Read the rest of the interview. Now if we could only find producers out there who are willing (and patient enough) to finance one more Takahata film. Any takers out there? Bueller?
Since we're talking about Nausicaa today, I thought it would be a good time to pull out everybody's favorite chestnut of cartoon cheese: Warriors of the Wind. This is the 1985 US release of Hayao Miyazaki's classic movie, famously butchered and chopped into little pieces, like murder victims at the Overlook Hotel. It was despised by its creators, hated by anime aficionados, and widely derided for decades to come. Yet, despite all of this, it did build a small cult following of fans who would one day grow up to become diehard Ghibli Freaks.
Warriors of the Wind isn't merely a bad Nausicaa dub with a few edits. Almost one quarter of the movie was removed, including crucial story elements and plot points. Characters names were badly changed ("Princess Sandra"). The title of the movie was completely changed. Most famously, the movie poster featured a roster of heroes from various sci-fi and fantasy movies, none of whom actually appear in the movie. The poor heroine is stuck in the background, wearing a Star Trek miniskirt and looking very confused.
How could such a thing happen? It's important to understand just how different the movie landscape all those years ago. In 1985, Japanese animation was widely disrespected in the US, relegated to the status of, ugh, "Saturday Morning Cartoons." They were regarded as vastly inferior to the classic animated features of Walt Disney "Japanimation" was looked down upon as junk, at a time when "Made in Japan" was still a punchline.
In those days, our exposure to anime was extremely limited. Astro Boy, Speed Racer, Star Blazers. We had access to a small handful of TV cartoon shows that were very strange and very different, more like comic books than the Bugs Bunny and Hanna-Barbara cartoons that filled our screens. Most kids shrugged and changed the channel. A few lucky ones would sit down and watch and become fans. Most parents couldn't be bothered, unless they somehow stumbled onto the violent anime features, at which time they completely freaked out.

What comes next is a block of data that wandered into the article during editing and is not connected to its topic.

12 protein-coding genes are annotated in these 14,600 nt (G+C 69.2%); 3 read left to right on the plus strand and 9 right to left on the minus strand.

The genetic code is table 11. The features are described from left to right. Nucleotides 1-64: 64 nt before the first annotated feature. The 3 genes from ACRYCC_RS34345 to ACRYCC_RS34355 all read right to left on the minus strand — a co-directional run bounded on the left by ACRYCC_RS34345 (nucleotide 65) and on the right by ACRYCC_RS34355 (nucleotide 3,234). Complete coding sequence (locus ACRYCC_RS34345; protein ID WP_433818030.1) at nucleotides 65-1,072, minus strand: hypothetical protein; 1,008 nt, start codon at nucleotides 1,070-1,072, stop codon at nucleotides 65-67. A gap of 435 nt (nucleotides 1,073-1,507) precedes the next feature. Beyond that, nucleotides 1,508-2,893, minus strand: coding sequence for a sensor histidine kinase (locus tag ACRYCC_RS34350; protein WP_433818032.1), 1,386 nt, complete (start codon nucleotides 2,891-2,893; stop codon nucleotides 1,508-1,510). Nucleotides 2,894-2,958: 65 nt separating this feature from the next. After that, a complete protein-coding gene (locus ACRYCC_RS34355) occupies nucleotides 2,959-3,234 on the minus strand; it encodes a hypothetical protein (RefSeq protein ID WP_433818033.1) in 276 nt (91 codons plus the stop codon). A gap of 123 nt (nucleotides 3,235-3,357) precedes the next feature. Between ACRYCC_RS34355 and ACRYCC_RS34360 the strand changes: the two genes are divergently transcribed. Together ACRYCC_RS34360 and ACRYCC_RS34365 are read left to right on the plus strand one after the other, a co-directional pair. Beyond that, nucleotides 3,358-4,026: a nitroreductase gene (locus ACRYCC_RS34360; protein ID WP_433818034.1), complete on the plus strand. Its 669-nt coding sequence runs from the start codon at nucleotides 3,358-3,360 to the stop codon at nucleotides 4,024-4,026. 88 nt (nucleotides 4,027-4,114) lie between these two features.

In this environment, with this understanding, it makes a good deal of sense why New World Pictures, the US distributor, would take an axe to the Nausicaa film. There was no constituency for the title, no mainstream audience, no homegrown anime community to draw upon. The only market for animation were small children who wanted to see Saturday cartoons on the big screen, and their parents who couldn't understand why they just couldn't be happy watching Road Runner at home for free.
Who else would want to see a movie such as this? What about the sci-fi and fantasy fans? They skew a little bit older, usually teenagers or early college students. Maybe they'll show up if we convince them this movie fits into their scene. And so we'll add characters from Dune and Clash of the Titans and maybe some robots with lightsabers. Who cares? They'll likely just be stoned, anyway. Just hurry up and take their money before they sober up.